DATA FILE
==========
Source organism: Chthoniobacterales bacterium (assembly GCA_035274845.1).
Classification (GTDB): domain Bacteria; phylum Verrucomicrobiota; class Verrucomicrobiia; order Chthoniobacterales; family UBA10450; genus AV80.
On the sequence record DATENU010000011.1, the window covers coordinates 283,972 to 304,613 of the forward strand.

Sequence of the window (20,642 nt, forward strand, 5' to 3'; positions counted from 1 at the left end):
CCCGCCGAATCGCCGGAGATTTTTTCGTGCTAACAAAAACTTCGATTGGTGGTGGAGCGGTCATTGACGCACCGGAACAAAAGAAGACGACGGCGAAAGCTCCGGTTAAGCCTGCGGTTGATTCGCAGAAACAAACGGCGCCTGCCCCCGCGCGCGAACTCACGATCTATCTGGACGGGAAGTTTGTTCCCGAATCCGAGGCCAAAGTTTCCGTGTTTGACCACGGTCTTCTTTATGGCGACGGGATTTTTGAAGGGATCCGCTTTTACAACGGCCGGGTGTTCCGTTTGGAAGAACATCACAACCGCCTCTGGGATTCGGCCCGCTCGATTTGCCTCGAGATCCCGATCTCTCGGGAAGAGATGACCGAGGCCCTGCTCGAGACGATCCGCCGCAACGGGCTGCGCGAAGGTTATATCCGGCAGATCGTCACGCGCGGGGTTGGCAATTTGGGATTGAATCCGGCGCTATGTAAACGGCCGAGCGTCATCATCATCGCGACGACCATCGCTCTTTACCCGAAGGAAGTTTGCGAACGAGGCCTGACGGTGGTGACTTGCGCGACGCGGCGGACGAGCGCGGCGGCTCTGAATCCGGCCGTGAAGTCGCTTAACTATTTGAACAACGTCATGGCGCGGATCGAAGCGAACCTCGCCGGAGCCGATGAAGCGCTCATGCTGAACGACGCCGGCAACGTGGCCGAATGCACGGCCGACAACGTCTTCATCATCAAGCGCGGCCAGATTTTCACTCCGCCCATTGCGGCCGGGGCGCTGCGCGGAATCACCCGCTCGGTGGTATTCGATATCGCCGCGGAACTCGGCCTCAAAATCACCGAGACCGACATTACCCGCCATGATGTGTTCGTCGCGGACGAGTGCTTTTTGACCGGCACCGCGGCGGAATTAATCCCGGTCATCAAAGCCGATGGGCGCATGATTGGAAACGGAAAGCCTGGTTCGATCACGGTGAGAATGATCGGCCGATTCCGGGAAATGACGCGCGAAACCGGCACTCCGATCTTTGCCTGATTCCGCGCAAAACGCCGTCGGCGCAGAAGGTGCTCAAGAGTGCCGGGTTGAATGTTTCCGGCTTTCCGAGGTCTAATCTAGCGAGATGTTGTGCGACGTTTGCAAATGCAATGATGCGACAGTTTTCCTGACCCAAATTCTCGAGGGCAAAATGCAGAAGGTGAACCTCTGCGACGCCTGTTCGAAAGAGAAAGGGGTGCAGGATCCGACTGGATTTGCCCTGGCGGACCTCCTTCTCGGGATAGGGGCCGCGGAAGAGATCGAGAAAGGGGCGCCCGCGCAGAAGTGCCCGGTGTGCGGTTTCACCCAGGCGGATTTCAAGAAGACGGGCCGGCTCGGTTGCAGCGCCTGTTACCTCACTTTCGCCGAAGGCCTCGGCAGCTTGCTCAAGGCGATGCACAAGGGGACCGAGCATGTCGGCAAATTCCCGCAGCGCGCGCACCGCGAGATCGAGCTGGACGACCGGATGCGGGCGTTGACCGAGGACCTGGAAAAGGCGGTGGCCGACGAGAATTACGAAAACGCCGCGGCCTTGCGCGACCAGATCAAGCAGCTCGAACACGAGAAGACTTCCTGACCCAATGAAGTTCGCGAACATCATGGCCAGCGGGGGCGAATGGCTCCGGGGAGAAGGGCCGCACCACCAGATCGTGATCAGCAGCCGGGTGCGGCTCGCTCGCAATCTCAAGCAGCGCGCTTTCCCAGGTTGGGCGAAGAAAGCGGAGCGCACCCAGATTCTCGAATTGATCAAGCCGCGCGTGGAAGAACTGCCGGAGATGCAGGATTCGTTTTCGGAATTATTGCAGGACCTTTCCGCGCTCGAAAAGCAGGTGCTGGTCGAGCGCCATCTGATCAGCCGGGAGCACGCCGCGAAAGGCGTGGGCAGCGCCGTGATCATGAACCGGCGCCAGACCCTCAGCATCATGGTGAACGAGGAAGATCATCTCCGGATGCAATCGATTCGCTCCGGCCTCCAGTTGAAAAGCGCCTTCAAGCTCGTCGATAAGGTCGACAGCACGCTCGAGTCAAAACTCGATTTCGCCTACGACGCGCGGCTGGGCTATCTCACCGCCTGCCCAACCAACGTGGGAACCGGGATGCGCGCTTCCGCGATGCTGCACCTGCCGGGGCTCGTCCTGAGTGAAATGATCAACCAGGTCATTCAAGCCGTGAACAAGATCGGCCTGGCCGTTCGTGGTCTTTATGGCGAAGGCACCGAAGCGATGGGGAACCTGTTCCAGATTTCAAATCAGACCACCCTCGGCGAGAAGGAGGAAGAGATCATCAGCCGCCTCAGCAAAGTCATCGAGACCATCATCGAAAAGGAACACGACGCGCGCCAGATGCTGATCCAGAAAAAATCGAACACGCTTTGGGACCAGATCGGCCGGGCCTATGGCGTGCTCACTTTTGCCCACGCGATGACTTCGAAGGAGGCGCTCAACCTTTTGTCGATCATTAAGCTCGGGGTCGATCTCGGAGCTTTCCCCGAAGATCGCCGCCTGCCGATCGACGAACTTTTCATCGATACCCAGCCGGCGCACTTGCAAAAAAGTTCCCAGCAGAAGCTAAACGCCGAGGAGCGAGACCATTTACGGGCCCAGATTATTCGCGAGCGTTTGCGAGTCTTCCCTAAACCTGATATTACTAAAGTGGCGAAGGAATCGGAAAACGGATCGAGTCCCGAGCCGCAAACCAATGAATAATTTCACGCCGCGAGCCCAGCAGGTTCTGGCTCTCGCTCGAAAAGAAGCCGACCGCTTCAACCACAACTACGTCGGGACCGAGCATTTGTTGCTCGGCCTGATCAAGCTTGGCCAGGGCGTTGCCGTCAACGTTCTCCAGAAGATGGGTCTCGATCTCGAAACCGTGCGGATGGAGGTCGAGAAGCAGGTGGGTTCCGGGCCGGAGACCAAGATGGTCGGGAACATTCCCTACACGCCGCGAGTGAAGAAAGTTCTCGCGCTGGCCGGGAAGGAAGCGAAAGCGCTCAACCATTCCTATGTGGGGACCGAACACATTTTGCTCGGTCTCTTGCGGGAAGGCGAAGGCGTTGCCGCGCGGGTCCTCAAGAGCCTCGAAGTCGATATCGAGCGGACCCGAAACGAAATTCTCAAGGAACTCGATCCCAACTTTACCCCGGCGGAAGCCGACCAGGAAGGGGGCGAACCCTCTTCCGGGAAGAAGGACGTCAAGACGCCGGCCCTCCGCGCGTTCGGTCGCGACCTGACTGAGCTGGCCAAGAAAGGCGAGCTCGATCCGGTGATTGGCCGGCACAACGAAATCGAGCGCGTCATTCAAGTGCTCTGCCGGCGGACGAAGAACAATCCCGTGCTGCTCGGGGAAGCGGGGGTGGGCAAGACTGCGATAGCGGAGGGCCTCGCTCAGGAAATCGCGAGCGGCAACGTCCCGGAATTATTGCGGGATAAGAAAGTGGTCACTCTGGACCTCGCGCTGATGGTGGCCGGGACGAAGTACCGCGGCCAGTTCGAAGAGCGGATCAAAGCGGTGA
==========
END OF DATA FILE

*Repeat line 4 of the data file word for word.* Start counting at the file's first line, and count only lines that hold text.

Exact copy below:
Sequence of the window (20,642 nt, forward strand, 5' to 3'; positions counted from 1 at the left end):